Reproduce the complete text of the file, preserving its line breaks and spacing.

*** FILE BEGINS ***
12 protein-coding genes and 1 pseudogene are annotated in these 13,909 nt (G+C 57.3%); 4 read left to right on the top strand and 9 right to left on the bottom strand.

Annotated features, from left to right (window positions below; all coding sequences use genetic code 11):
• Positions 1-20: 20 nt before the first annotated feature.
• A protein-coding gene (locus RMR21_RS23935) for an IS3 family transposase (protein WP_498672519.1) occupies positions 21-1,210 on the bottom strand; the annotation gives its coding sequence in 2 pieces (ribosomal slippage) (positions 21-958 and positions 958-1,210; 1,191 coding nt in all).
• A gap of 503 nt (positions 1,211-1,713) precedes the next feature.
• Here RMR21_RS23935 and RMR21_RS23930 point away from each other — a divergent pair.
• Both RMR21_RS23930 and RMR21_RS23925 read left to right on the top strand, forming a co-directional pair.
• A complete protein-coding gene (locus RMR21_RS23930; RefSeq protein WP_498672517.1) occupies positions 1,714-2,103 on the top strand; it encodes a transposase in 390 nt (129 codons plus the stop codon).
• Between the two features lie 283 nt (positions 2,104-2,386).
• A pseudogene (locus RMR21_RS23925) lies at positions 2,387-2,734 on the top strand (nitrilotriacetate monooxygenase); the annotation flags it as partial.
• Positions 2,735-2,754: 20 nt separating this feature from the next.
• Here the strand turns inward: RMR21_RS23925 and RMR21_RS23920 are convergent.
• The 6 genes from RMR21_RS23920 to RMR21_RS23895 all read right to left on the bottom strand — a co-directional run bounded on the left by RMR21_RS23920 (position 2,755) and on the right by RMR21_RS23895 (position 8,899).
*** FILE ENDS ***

12 protein-coding genes and 1 pseudogene are annotated in these 13,909 nt (G+C 57.3%); 4 read left to right on the top strand and 9 right to left on the bottom strand.

Annotated features, from left to right (window positions below; all coding sequences use genetic code 11):
• Positions 1-20: 20 nt before the first annotated feature.
• A protein-coding gene (locus RMR21_RS23935) for an IS3 family transposase (protein WP_498672519.1) occupies positions 21-1,210 on the bottom strand; the annotation gives its coding sequence in 2 pieces (ribosomal slippage) (positions 21-958 and positions 958-1,210; 1,191 coding nt in all).
• A gap of 503 nt (positions 1,211-1,713) precedes the next feature.
• Here RMR21_RS23935 and RMR21_RS23930 point away from each other — a divergent pair.
• Both RMR21_RS23930 and RMR21_RS23925 read left to right on the top strand, forming a co-directional pair.
• A complete protein-coding gene (locus RMR21_RS23930; RefSeq protein WP_498672517.1) occupies positions 1,714-2,103 on the top strand; it encodes a transposase in 390 nt (129 codons plus the stop codon).
• Between the two features lie 283 nt (positions 2,104-2,386).
• A pseudogene (locus RMR21_RS23925) lies at positions 2,387-2,734 on the top strand (nitrilotriacetate monooxygenase); the annotation flags it as partial.
• Positions 2,735-2,754: 20 nt separating this feature from the next.
• Here the strand turns inward: RMR21_RS23925 and RMR21_RS23920 are convergent.
• The 6 genes from RMR21_RS23920 to RMR21_RS23895 all read right to left on the bottom strand — a co-directional run bounded on the left by RMR21_RS23920 (position 2,755) and on the right by RMR21_RS23895 (position 8,899).